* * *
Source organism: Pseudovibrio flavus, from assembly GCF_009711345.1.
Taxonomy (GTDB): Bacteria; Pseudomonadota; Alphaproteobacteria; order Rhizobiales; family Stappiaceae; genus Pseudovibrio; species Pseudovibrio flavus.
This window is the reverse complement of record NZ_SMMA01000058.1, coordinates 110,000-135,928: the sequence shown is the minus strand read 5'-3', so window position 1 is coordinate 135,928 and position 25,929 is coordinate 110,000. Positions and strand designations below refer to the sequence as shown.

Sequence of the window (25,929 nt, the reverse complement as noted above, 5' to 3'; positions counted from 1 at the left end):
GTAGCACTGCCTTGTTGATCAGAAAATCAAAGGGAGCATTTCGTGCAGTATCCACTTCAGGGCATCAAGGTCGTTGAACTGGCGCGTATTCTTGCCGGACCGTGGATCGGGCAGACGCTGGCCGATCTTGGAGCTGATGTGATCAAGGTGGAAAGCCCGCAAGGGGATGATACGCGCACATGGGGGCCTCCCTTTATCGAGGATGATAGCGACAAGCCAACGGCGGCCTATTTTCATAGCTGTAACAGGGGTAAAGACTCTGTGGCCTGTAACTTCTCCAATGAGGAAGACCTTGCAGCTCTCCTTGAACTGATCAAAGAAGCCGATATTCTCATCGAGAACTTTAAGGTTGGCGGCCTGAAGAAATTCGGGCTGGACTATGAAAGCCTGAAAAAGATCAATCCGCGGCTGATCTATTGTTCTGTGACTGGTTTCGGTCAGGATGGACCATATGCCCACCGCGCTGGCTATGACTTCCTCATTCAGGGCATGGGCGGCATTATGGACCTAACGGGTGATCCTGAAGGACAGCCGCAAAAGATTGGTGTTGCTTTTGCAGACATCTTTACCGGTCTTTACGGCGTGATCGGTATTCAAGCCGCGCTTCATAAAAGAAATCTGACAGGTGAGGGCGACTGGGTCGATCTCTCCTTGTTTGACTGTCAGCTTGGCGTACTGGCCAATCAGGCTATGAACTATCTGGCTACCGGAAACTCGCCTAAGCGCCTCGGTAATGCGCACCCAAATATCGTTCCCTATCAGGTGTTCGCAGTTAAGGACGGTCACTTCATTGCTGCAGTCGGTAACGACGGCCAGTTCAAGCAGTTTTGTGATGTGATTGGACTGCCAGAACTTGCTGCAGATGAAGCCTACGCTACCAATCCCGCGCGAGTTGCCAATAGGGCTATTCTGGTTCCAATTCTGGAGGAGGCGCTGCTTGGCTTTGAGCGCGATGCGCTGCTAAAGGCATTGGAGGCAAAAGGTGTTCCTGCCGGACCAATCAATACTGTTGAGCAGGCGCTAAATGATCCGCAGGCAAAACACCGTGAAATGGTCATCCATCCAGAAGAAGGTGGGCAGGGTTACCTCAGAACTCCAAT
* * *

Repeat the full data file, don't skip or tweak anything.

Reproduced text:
Source organism: Pseudovibrio flavus, from assembly GCF_009711345.1.
Taxonomy (GTDB): Bacteria; Pseudomonadota; Alphaproteobacteria; order Rhizobiales; family Stappiaceae; genus Pseudovibrio; species Pseudovibrio flavus.
This window is the reverse complement of record NZ_SMMA01000058.1, coordinates 110,000-135,928: the sequence shown is the minus strand read 5'-3', so window position 1 is coordinate 135,928 and position 25,929 is coordinate 110,000. Positions and strand designations below refer to the sequence as shown.

Sequence of the window (25,929 nt, the reverse complement as noted above, 5' to 3'; positions counted from 1 at the left end):
GTAGCACTGCCTTGTTGATCAGAAAATCAAAGGGAGCATTTCGTGCAGTATCCACTTCAGGGCATCAAGGTCGTTGAACTGGCGCGTATTCTTGCCGGACCGTGGATCGGGCAGACGCTGGCCGATCTTGGAGCTGATGTGATCAAGGTGGAAAGCCCGCAAGGGGATGATACGCGCACATGGGGGCCTCCCTTTATCGAGGATGATAGCGACAAGCCAACGGCGGCCTATTTTCATAGCTGTAACAGGGGTAAAGACTCTGTGGCCTGTAACTTCTCCAATGAGGAAGACCTTGCAGCTCTCCTTGAACTGATCAAAGAAGCCGATATTCTCATCGAGAACTTTAAGGTTGGCGGCCTGAAGAAATTCGGGCTGGACTATGAAAGCCTGAAAAAGATCAATCCGCGGCTGATCTATTGTTCTGTGACTGGTTTCGGTCAGGATGGACCATATGCCCACCGCGCTGGCTATGACTTCCTCATTCAGGGCATGGGCGGCATTATGGACCTAACGGGTGATCCTGAAGGACAGCCGCAAAAGATTGGTGTTGCTTTTGCAGACATCTTTACCGGTCTTTACGGCGTGATCGGTATTCAAGCCGCGCTTCATAAAAGAAATCTGACAGGTGAGGGCGACTGGGTCGATCTCTCCTTGTTTGACTGTCAGCTTGGCGTACTGGCCAATCAGGCTATGAACTATCTGGCTACCGGAAACTCGCCTAAGCGCCTCGGTAATGCGCACCCAAATATCGTTCCCTATCAGGTGTTCGCAGTTAAGGACGGTCACTTCATTGCTGCAGTCGGTAACGACGGCCAGTTCAAGCAGTTTTGTGATGTGATTGGACTGCCAGAACTTGCTGCAGATGAAGCCTACGCTACCAATCCCGCGCGAGTTGCCAATAGGGCTATTCTGGTTCCAATTCTGGAGGAGGCGCTGCTTGGCTTTGAGCGCGATGCGCTGCTAAAGGCATTGGAGGCAAAAGGTGTTCCTGCCGGACCAATCAATACTGTTGAGCAGGCGCTAAATGATCCGCAGGCAAAACACCGTGAAATGGTCATCCATCCAGAAGAAGGTGGGCAGGGTTACCTCAGAACTCCAAT